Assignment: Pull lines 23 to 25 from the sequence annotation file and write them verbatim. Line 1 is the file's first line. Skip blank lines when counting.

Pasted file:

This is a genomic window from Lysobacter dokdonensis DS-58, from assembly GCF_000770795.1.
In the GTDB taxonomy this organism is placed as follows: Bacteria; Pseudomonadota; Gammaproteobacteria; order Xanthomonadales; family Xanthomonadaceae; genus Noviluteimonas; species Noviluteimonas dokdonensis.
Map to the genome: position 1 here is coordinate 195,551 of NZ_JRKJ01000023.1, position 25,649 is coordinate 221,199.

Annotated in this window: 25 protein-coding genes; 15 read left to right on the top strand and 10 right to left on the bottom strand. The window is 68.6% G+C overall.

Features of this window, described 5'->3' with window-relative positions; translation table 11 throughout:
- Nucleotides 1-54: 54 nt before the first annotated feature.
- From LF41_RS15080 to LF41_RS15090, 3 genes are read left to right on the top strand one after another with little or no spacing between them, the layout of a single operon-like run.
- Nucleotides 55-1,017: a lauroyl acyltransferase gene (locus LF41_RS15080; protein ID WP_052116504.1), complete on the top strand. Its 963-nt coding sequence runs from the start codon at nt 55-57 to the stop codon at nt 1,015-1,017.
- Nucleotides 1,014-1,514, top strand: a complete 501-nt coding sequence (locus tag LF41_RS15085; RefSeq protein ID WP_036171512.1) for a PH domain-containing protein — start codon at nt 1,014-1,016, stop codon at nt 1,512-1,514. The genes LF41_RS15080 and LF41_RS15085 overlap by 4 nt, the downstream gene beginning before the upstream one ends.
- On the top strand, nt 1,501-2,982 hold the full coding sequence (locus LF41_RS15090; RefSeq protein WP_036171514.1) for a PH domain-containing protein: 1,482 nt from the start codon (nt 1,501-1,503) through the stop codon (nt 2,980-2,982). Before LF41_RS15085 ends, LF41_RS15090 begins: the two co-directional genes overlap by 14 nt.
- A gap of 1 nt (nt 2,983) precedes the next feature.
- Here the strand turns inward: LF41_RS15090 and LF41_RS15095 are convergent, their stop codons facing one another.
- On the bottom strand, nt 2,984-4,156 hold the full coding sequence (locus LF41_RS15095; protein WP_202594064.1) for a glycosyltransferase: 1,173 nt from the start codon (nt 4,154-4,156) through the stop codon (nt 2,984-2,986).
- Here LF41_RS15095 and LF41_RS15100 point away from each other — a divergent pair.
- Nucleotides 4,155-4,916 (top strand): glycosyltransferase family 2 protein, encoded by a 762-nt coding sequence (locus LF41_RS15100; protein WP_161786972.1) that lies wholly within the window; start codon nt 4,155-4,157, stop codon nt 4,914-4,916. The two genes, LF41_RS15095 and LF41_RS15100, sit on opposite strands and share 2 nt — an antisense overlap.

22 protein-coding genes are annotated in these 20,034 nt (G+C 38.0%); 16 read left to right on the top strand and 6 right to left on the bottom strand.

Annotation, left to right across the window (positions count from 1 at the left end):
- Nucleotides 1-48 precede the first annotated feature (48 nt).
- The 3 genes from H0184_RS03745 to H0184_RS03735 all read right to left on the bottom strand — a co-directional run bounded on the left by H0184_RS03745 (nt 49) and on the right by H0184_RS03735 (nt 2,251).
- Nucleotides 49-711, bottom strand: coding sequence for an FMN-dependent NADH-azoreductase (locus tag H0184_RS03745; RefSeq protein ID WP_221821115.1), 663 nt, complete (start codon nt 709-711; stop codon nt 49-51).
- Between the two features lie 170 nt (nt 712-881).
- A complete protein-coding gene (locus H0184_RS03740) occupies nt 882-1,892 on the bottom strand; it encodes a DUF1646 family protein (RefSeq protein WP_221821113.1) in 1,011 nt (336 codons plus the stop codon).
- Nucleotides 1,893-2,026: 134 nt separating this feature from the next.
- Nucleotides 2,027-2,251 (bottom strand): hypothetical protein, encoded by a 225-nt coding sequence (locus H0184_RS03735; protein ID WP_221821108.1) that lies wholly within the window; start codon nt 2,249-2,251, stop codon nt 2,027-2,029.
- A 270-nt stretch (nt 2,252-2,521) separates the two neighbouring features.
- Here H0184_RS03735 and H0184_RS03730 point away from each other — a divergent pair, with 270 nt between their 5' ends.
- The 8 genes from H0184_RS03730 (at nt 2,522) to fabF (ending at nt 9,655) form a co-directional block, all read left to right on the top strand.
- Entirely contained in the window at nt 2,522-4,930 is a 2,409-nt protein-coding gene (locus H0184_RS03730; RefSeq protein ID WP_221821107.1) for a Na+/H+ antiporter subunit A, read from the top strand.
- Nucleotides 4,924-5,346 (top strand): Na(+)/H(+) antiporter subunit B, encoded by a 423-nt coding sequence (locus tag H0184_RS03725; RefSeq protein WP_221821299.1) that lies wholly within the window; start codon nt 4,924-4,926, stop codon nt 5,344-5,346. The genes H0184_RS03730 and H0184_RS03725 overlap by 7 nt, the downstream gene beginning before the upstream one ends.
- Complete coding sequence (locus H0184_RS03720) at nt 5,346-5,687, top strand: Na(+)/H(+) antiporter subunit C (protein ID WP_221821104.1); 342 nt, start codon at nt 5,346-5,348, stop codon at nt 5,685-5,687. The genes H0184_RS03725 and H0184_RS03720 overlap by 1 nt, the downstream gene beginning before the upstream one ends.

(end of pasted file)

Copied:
- Nucleotides 1,893-2,026: 134 nt separating this feature from the next.
- Nucleotides 2,027-2,251 (bottom strand): hypothetical protein, encoded by a 225-nt coding sequence (locus H0184_RS03735; protein ID WP_221821108.1) that lies wholly within the window; start codon nt 2,249-2,251, stop codon nt 2,027-2,029.
- A 270-nt stretch (nt 2,252-2,521) separates the two neighbouring features.